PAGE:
Simply defined, brand strategy entails everything that goes into communicating and delivering your brand and your company’s message. Two things go into strong branding: consistency and strategy. Think about Sprite versus lemon-lime soda. Because people are exposed more to the brand, Sprite, they find it intrinsically more valuable. Other ways to build value into your brand is by associating some emotion or persons with the brand. For example, makeup ads regularly use actresses to advertise their products. So how do you develop a brand strategy? Where do you even start?
Answer Some Basic Questions
Before you start figuring out how to represent your brand or how to market your brand, you have to determine what your company stands for. How do the services and features of your products appeal to or benefit your prospective clients? You need to determine how you are unique from your competitors, because that will be an important consideration in how you sell yourself. What do customers already think of your business? How does what customers believe relate to what you want them to think of your business? For example, consider the car manufacturer, KIA. At first, customers saw KIA as nothing more than an economy car. KIA responded to customer belief by launching an ad campaign that featured KIA as a car associated with a luxury lifestyle. They addressed a customer belief by shifting their ad themes.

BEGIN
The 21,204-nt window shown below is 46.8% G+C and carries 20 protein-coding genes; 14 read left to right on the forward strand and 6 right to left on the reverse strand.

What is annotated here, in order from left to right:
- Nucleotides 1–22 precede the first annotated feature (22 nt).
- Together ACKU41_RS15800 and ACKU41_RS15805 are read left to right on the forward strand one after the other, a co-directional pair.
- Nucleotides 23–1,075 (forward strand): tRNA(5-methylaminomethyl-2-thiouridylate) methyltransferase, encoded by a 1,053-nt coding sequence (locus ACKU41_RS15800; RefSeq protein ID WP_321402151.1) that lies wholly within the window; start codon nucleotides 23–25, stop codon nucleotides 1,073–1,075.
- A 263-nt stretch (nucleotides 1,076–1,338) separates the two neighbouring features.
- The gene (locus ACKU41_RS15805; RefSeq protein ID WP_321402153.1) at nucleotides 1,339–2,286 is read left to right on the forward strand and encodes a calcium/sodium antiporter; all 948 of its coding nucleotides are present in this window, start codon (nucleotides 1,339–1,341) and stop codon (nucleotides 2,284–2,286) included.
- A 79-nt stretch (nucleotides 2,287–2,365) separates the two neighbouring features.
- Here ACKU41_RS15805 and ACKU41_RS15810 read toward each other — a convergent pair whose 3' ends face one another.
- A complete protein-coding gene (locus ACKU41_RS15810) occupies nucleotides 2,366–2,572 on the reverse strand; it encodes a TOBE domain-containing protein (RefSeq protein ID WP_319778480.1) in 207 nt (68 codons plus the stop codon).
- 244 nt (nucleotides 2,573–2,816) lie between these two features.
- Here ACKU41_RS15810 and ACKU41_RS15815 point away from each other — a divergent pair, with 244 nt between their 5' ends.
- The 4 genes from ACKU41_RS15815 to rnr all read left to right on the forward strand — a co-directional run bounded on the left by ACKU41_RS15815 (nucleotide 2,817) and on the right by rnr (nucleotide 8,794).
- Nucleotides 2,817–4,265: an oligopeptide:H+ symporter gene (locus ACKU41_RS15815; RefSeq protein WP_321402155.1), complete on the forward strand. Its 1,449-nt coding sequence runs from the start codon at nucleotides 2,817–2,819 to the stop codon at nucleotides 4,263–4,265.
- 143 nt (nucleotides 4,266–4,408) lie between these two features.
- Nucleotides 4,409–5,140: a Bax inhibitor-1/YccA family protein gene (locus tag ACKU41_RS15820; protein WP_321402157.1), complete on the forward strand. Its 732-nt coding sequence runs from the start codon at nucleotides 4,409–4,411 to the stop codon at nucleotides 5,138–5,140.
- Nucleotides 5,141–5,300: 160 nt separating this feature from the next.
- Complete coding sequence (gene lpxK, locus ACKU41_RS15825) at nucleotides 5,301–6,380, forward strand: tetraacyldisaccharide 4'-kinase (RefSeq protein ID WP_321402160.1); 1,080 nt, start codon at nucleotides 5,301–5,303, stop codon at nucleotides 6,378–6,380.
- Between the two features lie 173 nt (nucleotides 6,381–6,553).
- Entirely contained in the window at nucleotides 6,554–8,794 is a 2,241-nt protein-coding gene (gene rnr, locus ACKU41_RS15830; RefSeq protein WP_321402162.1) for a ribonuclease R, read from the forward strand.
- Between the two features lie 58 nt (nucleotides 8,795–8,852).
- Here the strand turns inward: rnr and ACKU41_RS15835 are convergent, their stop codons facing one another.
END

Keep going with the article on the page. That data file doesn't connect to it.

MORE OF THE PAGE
Fabricate the Definition
Once you’ve defined your brand, your job is to put it into material form. You need a good logo and good key words that you can use as catchphrases you want associated with your brand. Even on your blog, make sure that your brand is coming through. Forbes.com uses Warby Parker’s blog tagline as an example: “Musings, inspirations, and fun stuff from your friends at Warby Parker.” The tagline shows their fun and creative spirit, which is part of their brand.
Once you have your brand keywords, teach them to your employees. Make sure they are constantly using those words in order to create a cohesive vision of what your company is. Integrate your brand into everything that your business does. Include it on what employees wear; include it on e-mails; include it on all literature created for the business. In short, make sure that your logo gets out there. A logo needs to be recognizable.
Next time you think that branding doesn’t matter if you have a good product, check out the difference between Coca-Cola’s product sales and the generic brand sitting next to it in the grocery store. It’s not enough to offer a good product or service anymore. Clients are drawn to brands they understand, relate to, and desire. Determine your mission statement and turn that into a provocative logo and appealing catchphrase. And that’s not enough. Make sure that you incorporate your brand into every single aspect of your business.